Tulum is a popular destination in Mexico that attracts many tourists every year. Its pristine beaches, turquoise waters, and ancient Mayan ruins make it a must-visit place for travelers. However, just a few kilometers away lies another ancient Mayan city that is often overlooked by tourists – Muyil. Muyil is a hidden gem that is worth exploring for its rich history, culture, and natural beauty. In this article, we will delve into the history, significance, and attractions of Muyil, and why it should be on every traveler’s list.
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The History and Significance of Muyil
Muyil is an ancient Mayan city that dates back to the pre-classic period of the Mayan civilization, around 300 BCE. The city was an important trading hub due to its strategic location on the Muyil lagoon, which connected it to the Caribbean Sea. The city flourished during the Classic period (250-900 CE) and was a major center for religious ceremonies and trade. It is believed that Muyil was a prominent pilgrimage site due to the presence of several important temples and structures.
Muyil’s Unique Architecture:
Muyil’s architecture is unique in comparison to other Mayan cities in the region. The city’s buildings were constructed using a combination of limestone and stucco, which gave them a smooth finish. The buildings were decorated with intricate carvings and murals, some of which have survived to this day. The most notable structures in Muyil are the Castillo (castle) and the Templo 8 (temple 8), both of which offer stunning views of the surrounding jungle and lagoon.
Natural Beauty of Muyil
Muyil is not only significant for its historical and cultural significance but also for its natural beauty. The city is surrounded by lush jungles and mangroves that are home to a diverse range of flora and fauna. The Muyil lagoon is a stunning feature that adds to the beauty of the city. Visitors can take a boat ride through the lagoon and admire the crystal-clear waters and the diverse wildlife that call it home.
Activities to do in Muyil
Muyil offers visitors a range of activities to indulge in. Visitors can take a guided tour of the city and learn about its history and significance. They can also climb the Castillo and Templo 8 for stunning views of the surrounding area. A boat ride through the lagoon is a must-do activity, where visitors can also explore the nearby biosphere reserve of Sian Ka’an. There are also several hiking trails in the surrounding jungle that offer visitors an opportunity to explore the diverse flora and fauna of the region.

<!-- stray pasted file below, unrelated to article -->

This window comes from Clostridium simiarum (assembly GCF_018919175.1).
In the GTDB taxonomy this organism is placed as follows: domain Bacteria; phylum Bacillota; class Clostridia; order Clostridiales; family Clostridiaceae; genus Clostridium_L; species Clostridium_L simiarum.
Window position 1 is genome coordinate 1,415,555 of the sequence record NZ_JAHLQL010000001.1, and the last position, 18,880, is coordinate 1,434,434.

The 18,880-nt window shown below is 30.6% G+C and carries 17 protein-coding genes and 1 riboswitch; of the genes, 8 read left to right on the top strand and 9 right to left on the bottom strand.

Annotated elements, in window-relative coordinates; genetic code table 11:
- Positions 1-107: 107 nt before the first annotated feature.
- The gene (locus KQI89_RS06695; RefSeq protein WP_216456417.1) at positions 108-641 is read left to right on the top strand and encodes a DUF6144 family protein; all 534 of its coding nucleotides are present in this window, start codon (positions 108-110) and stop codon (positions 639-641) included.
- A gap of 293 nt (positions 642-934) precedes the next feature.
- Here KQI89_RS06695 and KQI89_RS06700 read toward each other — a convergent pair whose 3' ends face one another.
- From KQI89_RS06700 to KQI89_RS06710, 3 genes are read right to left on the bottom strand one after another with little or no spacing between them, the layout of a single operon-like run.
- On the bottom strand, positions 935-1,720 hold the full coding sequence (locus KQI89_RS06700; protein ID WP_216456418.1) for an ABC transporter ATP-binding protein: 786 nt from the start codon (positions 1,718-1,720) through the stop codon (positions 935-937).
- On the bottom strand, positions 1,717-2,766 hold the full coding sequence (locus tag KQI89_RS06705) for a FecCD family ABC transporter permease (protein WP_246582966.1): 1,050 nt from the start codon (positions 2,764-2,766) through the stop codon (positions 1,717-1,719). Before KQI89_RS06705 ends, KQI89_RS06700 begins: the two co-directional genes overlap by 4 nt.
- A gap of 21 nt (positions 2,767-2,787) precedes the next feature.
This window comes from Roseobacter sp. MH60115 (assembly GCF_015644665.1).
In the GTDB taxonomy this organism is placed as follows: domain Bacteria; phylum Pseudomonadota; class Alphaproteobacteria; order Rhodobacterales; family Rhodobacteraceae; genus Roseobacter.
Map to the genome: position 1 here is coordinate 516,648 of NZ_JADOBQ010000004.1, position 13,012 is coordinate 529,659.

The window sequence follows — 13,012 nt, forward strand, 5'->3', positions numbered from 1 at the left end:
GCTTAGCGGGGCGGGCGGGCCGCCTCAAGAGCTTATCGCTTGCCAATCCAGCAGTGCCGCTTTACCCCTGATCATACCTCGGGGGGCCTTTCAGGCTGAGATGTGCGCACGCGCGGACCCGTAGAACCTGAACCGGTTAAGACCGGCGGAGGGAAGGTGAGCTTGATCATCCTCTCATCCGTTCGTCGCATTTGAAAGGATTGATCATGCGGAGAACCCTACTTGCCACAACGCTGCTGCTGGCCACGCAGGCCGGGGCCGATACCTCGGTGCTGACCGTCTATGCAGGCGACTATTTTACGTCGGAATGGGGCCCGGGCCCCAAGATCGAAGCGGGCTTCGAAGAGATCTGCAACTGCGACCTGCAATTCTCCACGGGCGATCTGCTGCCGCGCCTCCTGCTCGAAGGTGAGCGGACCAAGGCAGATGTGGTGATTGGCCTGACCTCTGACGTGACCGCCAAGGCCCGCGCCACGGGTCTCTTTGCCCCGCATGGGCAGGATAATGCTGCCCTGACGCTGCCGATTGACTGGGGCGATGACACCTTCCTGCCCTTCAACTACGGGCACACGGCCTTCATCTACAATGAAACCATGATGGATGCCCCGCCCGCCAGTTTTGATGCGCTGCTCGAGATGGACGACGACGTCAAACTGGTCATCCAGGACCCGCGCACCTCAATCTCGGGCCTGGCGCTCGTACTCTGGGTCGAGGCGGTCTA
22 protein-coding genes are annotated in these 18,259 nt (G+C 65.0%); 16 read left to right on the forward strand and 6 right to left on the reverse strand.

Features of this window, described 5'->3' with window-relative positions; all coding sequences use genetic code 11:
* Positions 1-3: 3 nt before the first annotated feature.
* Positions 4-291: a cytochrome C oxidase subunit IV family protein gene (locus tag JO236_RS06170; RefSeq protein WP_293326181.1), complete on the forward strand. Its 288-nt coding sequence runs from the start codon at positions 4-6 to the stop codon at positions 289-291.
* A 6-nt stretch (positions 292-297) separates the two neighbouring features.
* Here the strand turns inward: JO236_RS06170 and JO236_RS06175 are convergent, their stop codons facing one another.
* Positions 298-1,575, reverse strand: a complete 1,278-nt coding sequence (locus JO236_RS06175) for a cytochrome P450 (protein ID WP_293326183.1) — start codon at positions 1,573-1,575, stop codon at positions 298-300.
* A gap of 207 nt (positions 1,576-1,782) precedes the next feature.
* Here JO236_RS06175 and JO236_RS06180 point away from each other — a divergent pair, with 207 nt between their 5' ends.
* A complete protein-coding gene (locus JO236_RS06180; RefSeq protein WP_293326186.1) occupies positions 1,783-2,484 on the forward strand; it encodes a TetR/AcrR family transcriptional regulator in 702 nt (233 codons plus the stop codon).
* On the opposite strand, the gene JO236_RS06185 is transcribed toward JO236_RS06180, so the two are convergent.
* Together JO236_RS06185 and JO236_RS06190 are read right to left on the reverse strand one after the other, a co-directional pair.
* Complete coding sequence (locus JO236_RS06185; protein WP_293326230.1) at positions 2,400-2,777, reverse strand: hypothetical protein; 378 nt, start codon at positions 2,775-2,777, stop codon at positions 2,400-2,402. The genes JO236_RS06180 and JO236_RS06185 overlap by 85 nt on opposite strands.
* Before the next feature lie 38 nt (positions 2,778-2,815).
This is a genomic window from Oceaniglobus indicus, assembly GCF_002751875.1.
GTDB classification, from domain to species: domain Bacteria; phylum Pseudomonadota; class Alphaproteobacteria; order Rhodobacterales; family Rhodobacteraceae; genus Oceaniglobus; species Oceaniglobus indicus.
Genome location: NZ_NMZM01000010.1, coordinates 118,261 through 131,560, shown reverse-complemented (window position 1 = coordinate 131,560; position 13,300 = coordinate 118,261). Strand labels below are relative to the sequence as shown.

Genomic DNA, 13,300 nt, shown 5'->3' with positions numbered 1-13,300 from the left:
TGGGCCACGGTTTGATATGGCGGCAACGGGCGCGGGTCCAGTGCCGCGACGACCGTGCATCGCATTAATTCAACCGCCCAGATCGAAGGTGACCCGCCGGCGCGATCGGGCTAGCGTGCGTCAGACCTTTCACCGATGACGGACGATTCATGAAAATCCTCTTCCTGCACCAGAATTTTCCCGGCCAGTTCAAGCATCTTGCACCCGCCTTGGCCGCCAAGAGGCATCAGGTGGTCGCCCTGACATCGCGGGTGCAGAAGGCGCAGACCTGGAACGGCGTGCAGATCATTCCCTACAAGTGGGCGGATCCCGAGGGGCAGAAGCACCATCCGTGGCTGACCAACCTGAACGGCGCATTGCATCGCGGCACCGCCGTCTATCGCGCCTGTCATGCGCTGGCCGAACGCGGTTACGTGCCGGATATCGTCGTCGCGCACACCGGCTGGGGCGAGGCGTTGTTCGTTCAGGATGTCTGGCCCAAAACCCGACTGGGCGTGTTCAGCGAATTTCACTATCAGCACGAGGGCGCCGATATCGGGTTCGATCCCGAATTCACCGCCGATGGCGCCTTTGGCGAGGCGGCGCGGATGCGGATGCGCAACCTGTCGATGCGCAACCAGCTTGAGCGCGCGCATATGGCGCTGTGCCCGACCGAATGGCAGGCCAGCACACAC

How to get to Muyil
Muyil is located approximately 20 km south of Tulum and is easily accessible by car or public transportation. Visitors can take a colectivo (shared van) from Tulum to Muyil or hire a taxi. Alternatively, visitors can also take a guided tour from Tulum, which includes transportation and a guided tour of the city.
Tips for Visiting Muyil
Visitors should wear comfortable shoes and clothing as they will be walking on uneven terrain. The sun can be intense, so it is recommended to wear a hat and sunscreen. Visitors should also bring insect repellent as the jungle can have mosquitoes and other insects. It is important to respect the site and not touch or climb on any of the structures. Visitors should also bring water and snacks as there are limited food and drink options in the area.
Muyil is a hidden gem that offers visitors a unique experience of Mayan history, culture, and natural beauty. The city’s significance as a trading hub and pilgrimage site, combined with its unique architecture, make it a must-visit place for history and culture enthusiasts. The natural beauty of the surrounding jungle and lagoon offers visitors an opportunity to immerse themselves in the diverse flora and fauna of the region. Muyil may be overlooked by many tourists, but it is a place that should not be missed by those seeking an authentic Mayan experience.